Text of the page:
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  1. #1
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    Questions about the Scott Scale 29er Carbon

    My Scott dealer quoted me $1500 for the Scale 29 Pro frame and $1800 for the Scale RC frame. But they weren't really sure about the differences between these two frames, except that the more expensive version (I forget what its called, is it the RC version?) has the HMX-NET carbon fiber, which supposedly stiffer. Is this the only difference? Is there a weight difference? The Scott website says that the Pro version also boasts the 949gram frame weight. $300 isn't much of a price difference, but I'd like to know more.

  2. #2
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    Not sure what Scott website you are on, maybe a different country, but they list the RC at 949 g and the Pro at 1150 g on the Canadian/American site, and from what I have seen the quoted difference holds true.

    Also, the RC comes with a Ritchey WCS Carbon seatpost (just over 200g), whereas the Pro with an alloy Scott seatpost (somewhere above 300 g). At the quoted prices I would definitely go for the RC for the weight savings.

  3. #3
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    yeah what he said, and the WCS seatpost isn't too bad at, 215 grams, light enough for me to keep, the one on the pro isn't. They should have included a superlogic post on the RC instead though. But for that scott would have to give up their stupidly large seat tube diameter and 34.9 humongo seat post standard.

  4. #4
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    Thanks, I think the more expensive frameset is worth it for the weight savings and I guess for the supposed stiffness. That seatpost is way too thick, they've engineered compliance into the stays but still there is no reason for such a thick post.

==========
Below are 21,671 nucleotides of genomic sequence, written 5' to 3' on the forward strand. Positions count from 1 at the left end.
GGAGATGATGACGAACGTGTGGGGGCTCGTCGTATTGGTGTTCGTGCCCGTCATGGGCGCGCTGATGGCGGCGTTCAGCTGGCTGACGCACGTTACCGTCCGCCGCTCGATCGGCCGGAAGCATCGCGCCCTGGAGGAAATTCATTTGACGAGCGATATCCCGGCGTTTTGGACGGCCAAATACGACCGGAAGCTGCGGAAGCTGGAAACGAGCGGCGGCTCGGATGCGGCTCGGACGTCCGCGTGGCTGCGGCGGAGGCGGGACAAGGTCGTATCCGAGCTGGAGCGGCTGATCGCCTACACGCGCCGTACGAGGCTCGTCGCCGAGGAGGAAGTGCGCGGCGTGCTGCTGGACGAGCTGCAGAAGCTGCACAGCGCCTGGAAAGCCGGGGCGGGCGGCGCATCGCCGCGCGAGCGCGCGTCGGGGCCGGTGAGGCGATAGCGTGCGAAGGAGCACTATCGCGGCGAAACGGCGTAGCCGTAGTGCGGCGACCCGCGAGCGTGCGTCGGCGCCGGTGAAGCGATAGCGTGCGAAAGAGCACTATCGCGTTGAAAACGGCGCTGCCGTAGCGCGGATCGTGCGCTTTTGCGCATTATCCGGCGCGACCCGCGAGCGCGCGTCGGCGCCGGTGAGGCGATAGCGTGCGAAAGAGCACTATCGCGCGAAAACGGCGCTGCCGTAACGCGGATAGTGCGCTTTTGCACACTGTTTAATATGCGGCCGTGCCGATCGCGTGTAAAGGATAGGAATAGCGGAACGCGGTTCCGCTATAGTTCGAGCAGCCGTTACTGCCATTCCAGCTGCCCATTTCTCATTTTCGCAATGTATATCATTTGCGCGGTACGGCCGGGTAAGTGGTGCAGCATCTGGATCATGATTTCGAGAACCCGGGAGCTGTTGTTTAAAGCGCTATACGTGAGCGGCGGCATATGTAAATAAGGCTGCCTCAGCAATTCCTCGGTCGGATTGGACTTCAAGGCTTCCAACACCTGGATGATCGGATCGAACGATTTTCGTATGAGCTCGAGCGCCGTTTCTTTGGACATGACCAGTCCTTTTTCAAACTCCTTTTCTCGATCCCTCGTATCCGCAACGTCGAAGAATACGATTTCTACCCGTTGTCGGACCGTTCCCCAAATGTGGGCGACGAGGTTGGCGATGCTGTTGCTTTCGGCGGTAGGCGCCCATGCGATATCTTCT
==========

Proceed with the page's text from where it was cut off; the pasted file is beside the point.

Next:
How durable is this frameset over the long run? Is Scott's warranty service known to be customer friendly? The shop I talked to said they haven't had any issues with cracked frames.

    Also, are the colors for the frameset the same as the RC and Pro (yellow/black and black/white?)?

  5. #5
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    In addition to the questions I posted above, can anyone comment on how they like the 69.5 head tube angle? It is quite slack, which makes me a bit wary as this bike needs to climb with the best of hardtails.

  6. #6
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    It's 69.5, a scale 26 er has a HA of 70 and that frame has one heck of a race pedigree. I'm sure you will do fine with the .5 degree slacker, and that will not be your limiting factor on climbs, especially with the increased traction the 29er gives you.

    Ya it may be a little slower steering than some other bikes, but it's no slouch and you should adapt quickly. No problem racing it in the canada cup and some of the pro xct series in US for me...

  7. #7
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    The difference that has been brought up in a different thread is that the pro rides a little softer. Cannot testify to that since I have only ridden the pro/ expert frame and not the RC.

    For HA, I personally am not sold on it. If however, you read the magazine reviews, those reviewers said they loved the slack angle. Maybe it's cause I am in the Northeast? Maybe it's my riding style? (I race cat 1) Anyways, it has taken me very long to get used to the bike and am getting more comfortable w/ it but the slack HA puts, for my liking, the frt tire out too far forwards, which gives the the front end a tendency to wash out at times. It's ironic cause the bike has a very small wheelbase, but to me the bike feels very large (I ride a medium). I recently compared a 9Air9, which though on paper had a longer wheelbase, felt much quicker and nimbler. I go on and on and on about trying to get used to this bike in my blog if you want more info! I am going to be ordering a new 29er HT soon w/ a steeper HA (most likely a Lynskey) so that I can really compare both bikes.